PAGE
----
The present invention relates to air conditioning system covers. More particularly, the present invention relates to a plastic cover for protecting an externally mounted air conditioner compressor/condenser unit from the environment.

BACKGROUND OF THE INVENTION

Central air conditioning and/or heat pump systems are common in a large number of residences and commercial buildings. The central air conditioning and/or heat pump systems include a compressor/condensing unit which is usually located outside the building. A typical refrigerant based air conditioning or heat pump system includes an exteriorly located compressor/condensing unit along with its associated coils, electrical components and a fan. These systems are usually contained in a box-like sheet metal enclosure or cabinet which is mounted on a concrete slab. The fan forces a flow of air through the enclosure to promote heat transfer between the air and the refrigerant. These exteriorly located units are exposed to rain, snow, debris as well as direct sunshine. The box-like sheet metal structure is typically painted in a green or beige color which is not aesthetically appealing to some individuals. In most residential applications, these exterior units are located in a side or rear area of the home and hid by some type of plantings due to the non-aesthetically appealing look of the units.

Accordingly, what is needed is a low cost, light weight cover for an exteriorly located compressor/condenser unit which overcomes the problems and disadvantages of the prior art box-like enclosures. In addition, the cover should be capable of being shipped from the cover manufacturer to the air conditioning system manufacturer or to the end user in such a manner that these covers nest with one another in order to avoid the problems of packaging space during shipment.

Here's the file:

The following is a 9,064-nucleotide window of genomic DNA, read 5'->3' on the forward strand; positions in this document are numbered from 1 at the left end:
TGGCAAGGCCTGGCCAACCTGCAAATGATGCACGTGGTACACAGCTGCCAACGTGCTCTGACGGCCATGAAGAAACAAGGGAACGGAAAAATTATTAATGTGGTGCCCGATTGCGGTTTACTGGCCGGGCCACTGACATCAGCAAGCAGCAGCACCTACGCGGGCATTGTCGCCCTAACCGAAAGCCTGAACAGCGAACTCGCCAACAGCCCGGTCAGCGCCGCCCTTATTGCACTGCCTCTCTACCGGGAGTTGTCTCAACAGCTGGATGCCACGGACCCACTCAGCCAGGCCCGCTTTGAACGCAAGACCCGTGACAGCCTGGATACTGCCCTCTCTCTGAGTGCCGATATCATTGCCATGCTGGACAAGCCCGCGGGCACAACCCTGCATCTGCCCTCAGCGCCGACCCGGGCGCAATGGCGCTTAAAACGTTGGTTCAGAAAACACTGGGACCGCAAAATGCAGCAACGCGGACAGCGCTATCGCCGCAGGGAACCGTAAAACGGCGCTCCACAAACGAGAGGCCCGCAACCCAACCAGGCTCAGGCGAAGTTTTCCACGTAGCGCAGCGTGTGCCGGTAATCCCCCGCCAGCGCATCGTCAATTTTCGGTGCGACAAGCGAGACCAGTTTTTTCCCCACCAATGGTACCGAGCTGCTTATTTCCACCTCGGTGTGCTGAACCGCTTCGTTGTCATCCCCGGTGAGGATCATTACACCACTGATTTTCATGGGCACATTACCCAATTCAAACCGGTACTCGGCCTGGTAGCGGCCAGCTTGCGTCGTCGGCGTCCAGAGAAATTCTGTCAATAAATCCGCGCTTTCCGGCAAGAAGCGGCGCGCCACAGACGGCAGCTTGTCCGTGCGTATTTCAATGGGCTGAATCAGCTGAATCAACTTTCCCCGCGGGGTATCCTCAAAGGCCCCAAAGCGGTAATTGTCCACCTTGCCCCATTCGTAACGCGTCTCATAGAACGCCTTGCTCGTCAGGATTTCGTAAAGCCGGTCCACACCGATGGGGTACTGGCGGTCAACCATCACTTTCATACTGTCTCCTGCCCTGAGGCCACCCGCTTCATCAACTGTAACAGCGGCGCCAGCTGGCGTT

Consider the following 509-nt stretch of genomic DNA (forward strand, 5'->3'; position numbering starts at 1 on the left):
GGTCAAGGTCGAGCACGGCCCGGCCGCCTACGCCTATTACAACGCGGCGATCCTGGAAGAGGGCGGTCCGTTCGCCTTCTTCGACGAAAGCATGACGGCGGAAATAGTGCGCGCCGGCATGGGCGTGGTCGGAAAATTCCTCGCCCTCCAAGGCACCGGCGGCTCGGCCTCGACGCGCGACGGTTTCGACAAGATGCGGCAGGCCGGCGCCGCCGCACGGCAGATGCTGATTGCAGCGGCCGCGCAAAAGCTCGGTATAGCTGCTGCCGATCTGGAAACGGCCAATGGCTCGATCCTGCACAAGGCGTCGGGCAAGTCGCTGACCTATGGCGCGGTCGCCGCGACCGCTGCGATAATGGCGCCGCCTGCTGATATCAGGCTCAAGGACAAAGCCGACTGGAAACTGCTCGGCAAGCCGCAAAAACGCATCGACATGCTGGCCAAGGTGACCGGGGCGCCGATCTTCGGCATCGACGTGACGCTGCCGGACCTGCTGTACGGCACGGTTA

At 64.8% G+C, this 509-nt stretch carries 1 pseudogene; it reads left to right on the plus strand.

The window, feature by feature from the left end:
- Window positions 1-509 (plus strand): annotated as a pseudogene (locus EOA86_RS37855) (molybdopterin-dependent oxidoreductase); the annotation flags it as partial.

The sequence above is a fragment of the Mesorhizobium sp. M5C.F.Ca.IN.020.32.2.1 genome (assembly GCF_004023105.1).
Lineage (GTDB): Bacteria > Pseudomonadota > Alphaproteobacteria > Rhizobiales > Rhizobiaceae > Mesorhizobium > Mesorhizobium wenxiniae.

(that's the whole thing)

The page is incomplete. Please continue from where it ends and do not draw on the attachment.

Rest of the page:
SUMMARY OF THE INVENTION

The present invention provides the art with a cover for a compressor/condenser unit which is made from plastic by a rotational molding process. The cover includes a top and two sides as well as a detachable wire grill on one end. The rotational molding process puts additional material in the corners of the cover for increased strength as well as allowing colored dyes to be added to the virgin powder material to enable the manufacturer to match the color of the cover with the color scheme of the structure or building to which the unit is being attached. The design of the cover will allow the covers to nest during shipment and storage, drastically reducing the space taken up, and significantly reducing the costs of storing and shipping the covers.

Other advantages and objects of the present invention will become apparent to those skilled in the art from the subsequent detailed description, appended claims and drawings.

BRIEF DESCRIPTION OF THE DRAWINGS

In the drawings which illustrate the best mode presently contemplated for carrying out the present invention:

FIG. 1 is a perspective view of a compressor/condensing unit of the present invention;

FIG. 2 is a perspective view of the compressor/condensing unit of the present invention taken in the opposite direction of that shown in FIG. 1;

FIG. 3 is a perspective view of a plurality of nested covers for the compressor/condensing unit shown in FIG. 1;

FIG. 4 is a view of one side of the cover shown in FIGS. 1 and 2;

FIG. 5 is a view of the opposite side of the cover shown in FIGS. 1 and 2; and

FIG. 6 is a sectional view of the cover taken in the direction 6--6 shown in FIG. 2.

DESCRIPTION OF THE PREFERRED EMBODIMENT